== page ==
“You can manually go in and turn off the caramel macchiatos with the item availability button. But you can’t actually go to main item availability and turn off the caramel drizzle,” she said.
Rivera stated that staff could not “properly shut off” the cold brew and cold nitro brew on the app as well.
The former BC barista added that there are two ways to order a blonde espresso in the app – either by ordering the designated blonde version of the drink or by ordering the regular and changing the espresso. in blonde.
“The second option allows you to order a blond espresso even if it is disabled in the mobile order,” she said.
Some baristas have said Starbucks fixed issues with some of these ingredients, meaning baristas may list them as out of stock. Ladewig, for example, said baristas had previously been unable to deactivate some syrups, but Starbucks had changed that.
The third problem allows customers to bypass unavailability of items.
When customers have saved an item to their favorites or recent orders, they can order the drink again even if the ingredients are out of stock, some baristas said. Jennifer Romero, a former barista in Florida, attributed this to a “bug” in the app.
And, on top of the issues, some baristas have said their store staff don’t always update item inventory.
Eric Fellner, a former barista in North Carolina, said that sometimes when his store is very busy, staff don’t have time to update inventory when an item is out of stock. It was easier to apologize and give replacement drinks, he said.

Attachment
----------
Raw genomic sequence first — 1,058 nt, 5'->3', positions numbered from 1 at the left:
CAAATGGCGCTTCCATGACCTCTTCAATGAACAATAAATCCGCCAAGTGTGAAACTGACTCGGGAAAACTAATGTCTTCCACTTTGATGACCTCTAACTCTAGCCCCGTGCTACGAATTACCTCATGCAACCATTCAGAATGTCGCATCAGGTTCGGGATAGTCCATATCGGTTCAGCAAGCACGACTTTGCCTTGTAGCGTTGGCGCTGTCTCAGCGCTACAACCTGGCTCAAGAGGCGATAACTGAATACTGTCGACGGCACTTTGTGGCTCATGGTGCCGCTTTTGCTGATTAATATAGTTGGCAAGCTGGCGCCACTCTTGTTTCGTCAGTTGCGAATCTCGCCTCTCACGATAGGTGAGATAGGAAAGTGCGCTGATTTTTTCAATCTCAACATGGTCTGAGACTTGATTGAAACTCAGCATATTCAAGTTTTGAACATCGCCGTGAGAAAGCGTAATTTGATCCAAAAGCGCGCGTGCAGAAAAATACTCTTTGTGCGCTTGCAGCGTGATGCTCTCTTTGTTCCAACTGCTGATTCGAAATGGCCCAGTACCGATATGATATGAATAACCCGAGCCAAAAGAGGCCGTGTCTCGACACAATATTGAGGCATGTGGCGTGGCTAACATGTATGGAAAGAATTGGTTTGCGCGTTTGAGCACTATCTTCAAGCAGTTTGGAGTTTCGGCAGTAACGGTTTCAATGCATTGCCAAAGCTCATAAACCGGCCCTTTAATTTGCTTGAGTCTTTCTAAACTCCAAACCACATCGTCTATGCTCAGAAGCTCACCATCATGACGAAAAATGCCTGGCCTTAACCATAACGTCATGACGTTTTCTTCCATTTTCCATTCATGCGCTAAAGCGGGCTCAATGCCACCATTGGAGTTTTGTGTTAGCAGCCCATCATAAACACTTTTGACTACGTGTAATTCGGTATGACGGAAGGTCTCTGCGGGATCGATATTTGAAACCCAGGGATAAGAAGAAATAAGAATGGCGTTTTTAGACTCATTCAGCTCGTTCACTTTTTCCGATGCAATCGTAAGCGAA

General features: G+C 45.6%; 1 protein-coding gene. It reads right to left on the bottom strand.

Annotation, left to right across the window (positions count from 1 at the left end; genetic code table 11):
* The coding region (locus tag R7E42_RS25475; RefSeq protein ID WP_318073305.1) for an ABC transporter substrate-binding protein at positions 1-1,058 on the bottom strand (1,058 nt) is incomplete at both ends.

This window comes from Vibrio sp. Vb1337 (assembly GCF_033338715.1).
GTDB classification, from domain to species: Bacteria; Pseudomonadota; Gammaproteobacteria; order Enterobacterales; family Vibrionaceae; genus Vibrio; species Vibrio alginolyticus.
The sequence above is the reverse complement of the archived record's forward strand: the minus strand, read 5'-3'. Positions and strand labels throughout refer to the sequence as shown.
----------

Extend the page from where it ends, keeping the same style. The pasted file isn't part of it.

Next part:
A current barista in Minneapolis, who asked to remain anonymous to protect her job, said staff sometimes forgot to turn off products if her store was also busy.
Baristas: customers get angry when they say we can’t prepare their drinks
A current barista in Tennessee, who asked to remain anonymous to protect his job, said customers sometimes didn’t understand why they could order these ingredients on the app and baristas didn’t have answers.
A former Indiana barista, who asked to remain anonymous because she could return to work at Starbucks, said customers were asking questions such as “I paid for this, where is it?” and “If he was out, how could I have ordered it?” “.
Fellner said it would lead to “embarrassing conversations” with customers. The former BC barista said customers would go “really crazy”.
Anderson said the staff “would look like assholes” and customers were “infuriated, annoyed and rude.” He said it added delays that interrupted “the whole workflow.”
Baristas said they apologized to customers who ordered drinks with ingredients not available.
Fellner said that in his store, baristas would offer customers any replacement drink, regardless of the price. He added that most mobile ordering customers were in a rush and wouldn’t waste time arguing over their drink order.
But some customers wanted refunds instead. Nat El-Hai, a former barista in Beverly Hills, and Romero both said mobile order refunds could be slow because they require a different system than regular in-store refunds. “People are really mad at you,” El-Hai said.
Starbucks baristas say mobile orders cause a series of complications beyond inventory issues.
“The whole mobile ordering system is really bad,” El-Hai told Insider.
Baristas said in some cases the app caused in-store delays, led to rudeness from customers and put pressure on them to make TikTok-inspired drinks.